Wibberley tells his readers that he intended to include several features in his biography of Jefferson. The author wanted to “discover how he [young Thomas] got to be Jefferson, how his mind started to work.” To accomplish this goal, Wibberley tells more than the events of Jefferson’s life. He reveals what was happening in the Colonies at that time and what people in different regions thought about those events. He introduces characters who influenced young Jefferson and shows how Jefferson reacted to their influence. He explains the issues that the colonists faced and, in doing so, delves into the analytical methods that Jefferson learned to use when he developed arguments.
Wibberley then sets all this information in the format of a novel, “a novelist’s story of Jefferson.” He creates dialogue, rehearses ideas, and lets motives show through the acts that they provoked.
Jefferson had encyclopedic talents and interests. He was a philosopher, scientist, political leader, farmer, builder, architect, musician, and family man. Wibberley does not tell all these stories, instead showing Jefferson primarily as an emerging political leader. He includes parts of the other stories only when they are important for the growth of this political thinker.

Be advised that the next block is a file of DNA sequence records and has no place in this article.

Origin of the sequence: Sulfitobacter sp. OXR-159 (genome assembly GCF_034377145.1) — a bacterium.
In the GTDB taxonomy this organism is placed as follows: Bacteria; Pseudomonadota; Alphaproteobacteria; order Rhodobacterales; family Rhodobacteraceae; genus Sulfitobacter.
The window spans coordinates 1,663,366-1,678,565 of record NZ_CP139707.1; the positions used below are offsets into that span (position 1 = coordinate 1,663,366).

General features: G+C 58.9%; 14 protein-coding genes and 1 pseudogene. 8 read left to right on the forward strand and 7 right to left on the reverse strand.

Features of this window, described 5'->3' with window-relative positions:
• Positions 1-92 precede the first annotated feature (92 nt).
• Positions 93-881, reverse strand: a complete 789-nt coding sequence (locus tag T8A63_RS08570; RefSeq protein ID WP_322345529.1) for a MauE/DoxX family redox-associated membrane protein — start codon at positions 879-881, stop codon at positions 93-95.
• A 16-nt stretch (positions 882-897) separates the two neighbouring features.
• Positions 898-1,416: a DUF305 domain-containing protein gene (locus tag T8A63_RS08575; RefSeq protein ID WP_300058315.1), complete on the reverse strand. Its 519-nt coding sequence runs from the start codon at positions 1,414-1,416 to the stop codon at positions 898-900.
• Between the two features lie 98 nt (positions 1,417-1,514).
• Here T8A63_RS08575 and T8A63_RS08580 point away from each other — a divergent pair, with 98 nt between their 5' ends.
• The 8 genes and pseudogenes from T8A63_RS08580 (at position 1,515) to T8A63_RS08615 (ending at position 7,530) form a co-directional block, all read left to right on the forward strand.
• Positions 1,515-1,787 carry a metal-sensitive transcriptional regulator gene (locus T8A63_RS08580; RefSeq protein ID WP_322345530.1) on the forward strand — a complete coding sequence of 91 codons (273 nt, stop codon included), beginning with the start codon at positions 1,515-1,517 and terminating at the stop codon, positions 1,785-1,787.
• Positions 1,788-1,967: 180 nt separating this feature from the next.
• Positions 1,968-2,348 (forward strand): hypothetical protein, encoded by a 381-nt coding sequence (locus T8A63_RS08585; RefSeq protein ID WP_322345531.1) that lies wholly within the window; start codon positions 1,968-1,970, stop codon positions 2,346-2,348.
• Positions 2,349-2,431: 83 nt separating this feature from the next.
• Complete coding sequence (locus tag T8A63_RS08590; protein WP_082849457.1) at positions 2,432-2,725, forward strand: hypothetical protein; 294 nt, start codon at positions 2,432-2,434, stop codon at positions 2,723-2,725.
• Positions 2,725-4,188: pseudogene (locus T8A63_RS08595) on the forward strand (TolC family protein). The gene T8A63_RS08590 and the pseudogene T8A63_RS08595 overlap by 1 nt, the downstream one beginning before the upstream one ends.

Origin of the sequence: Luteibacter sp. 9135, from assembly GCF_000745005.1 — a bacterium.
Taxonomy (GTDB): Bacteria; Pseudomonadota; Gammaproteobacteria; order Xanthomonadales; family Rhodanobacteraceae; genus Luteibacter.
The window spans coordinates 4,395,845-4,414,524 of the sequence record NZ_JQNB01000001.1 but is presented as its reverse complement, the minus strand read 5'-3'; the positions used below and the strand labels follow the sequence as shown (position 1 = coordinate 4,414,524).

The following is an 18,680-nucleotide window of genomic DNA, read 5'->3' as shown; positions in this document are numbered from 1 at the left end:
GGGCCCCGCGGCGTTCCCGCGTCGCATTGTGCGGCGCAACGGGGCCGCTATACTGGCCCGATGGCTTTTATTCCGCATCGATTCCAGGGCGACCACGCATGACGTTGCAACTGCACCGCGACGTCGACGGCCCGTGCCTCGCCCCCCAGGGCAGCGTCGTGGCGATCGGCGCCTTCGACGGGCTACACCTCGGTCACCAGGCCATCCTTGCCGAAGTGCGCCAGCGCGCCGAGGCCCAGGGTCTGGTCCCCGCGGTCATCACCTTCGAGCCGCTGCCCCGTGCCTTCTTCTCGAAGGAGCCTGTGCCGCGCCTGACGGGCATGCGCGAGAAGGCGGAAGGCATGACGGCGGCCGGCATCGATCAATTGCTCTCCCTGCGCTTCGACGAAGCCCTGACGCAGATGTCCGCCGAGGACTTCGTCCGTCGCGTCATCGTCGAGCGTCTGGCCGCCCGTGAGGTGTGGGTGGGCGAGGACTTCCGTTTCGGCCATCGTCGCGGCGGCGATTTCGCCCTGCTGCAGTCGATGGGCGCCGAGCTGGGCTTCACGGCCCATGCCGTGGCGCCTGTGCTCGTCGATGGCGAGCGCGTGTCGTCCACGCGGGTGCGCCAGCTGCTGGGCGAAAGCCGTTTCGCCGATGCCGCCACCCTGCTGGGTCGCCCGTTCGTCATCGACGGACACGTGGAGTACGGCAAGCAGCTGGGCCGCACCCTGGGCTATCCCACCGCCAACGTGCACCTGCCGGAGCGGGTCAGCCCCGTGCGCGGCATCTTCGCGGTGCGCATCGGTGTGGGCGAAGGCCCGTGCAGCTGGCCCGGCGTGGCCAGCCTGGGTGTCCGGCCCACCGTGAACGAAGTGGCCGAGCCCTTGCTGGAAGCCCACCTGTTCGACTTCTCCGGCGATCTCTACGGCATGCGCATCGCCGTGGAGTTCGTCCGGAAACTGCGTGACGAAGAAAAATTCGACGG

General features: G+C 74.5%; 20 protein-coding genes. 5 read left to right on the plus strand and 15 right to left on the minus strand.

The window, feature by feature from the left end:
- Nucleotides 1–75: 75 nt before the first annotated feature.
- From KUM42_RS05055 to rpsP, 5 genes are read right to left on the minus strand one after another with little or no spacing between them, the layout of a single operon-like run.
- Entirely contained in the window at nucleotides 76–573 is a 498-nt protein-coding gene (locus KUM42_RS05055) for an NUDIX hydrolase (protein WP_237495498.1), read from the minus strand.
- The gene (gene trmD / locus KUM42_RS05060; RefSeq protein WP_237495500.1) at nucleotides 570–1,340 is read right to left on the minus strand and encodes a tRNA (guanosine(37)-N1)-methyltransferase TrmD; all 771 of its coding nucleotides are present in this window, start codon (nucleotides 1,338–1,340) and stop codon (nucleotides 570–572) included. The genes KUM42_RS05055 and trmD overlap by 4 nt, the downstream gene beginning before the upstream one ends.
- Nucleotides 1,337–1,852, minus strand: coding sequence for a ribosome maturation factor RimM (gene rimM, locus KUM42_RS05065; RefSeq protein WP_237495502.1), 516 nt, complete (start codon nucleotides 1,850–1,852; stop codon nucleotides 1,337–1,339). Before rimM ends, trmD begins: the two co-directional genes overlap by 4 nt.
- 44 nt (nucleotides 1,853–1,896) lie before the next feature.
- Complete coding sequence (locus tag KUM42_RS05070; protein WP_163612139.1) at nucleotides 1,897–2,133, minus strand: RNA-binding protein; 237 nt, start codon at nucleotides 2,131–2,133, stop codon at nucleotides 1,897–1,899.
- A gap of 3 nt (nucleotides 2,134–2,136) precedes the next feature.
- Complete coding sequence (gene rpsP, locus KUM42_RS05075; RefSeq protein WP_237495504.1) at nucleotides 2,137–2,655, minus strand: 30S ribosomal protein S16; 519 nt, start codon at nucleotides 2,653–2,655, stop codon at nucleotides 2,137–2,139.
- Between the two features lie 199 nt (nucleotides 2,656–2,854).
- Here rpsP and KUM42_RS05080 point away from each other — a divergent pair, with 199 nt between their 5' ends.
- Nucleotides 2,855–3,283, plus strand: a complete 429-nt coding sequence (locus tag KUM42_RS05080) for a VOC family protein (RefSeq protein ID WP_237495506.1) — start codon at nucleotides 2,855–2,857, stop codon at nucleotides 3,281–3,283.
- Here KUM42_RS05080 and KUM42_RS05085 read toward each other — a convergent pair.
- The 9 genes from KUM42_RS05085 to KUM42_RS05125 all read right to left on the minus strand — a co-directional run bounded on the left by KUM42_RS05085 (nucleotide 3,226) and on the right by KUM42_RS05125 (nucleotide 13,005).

The first person to influence Jefferson was his father, Peter. Wibberley presents Peter Jefferson as a hardworking man whose thoughts were ahead of their time and whose sense of social responsibility prompted him to serve his colony and his neighbors...
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Wibberley’s book is unlike others that describe the youth of Thomas Jefferson in that Wibberley is especially interested in showing Jefferson’s relationship to the events and people of his time. Jefferson preferred privacy to public life, and writers often present him in that manner. Wibberley chose to emphasize Jefferson’s public efforts, however, showing him as a serious young man who was very aware of the momentous events that were under way in his lifetime. He was also willing to study languages, philosophy, history, and law to understand what those events really meant. This story is that of Thomas Jefferson as leader.
Wibberley went on to write three more volumes about Jefferson’s life: A Dawn in the Trees: Thomas Jefferson, the Years 17761789 (1964), The Gales of Spring: Thomas Jefferson, the Years 17891801 (1965), and Time of the Harvest: Thomas Jefferson, the Years 18011826 (1966). In 1968, all four books in this set were published together under the title Man of Liberty: A Life of Thomas Jefferson. Wibberley, a prolific author of books for juveniles and young adults, also wrote a series of Red Badge Detective novels under the pseudonym of Leonard Holton, as well as other young adult books under his middle names of Patrick O’Connor. Yet it is Young Man from the Piedmont and another biography, The Life of Winston Churchill (1965), for which he is best remembered.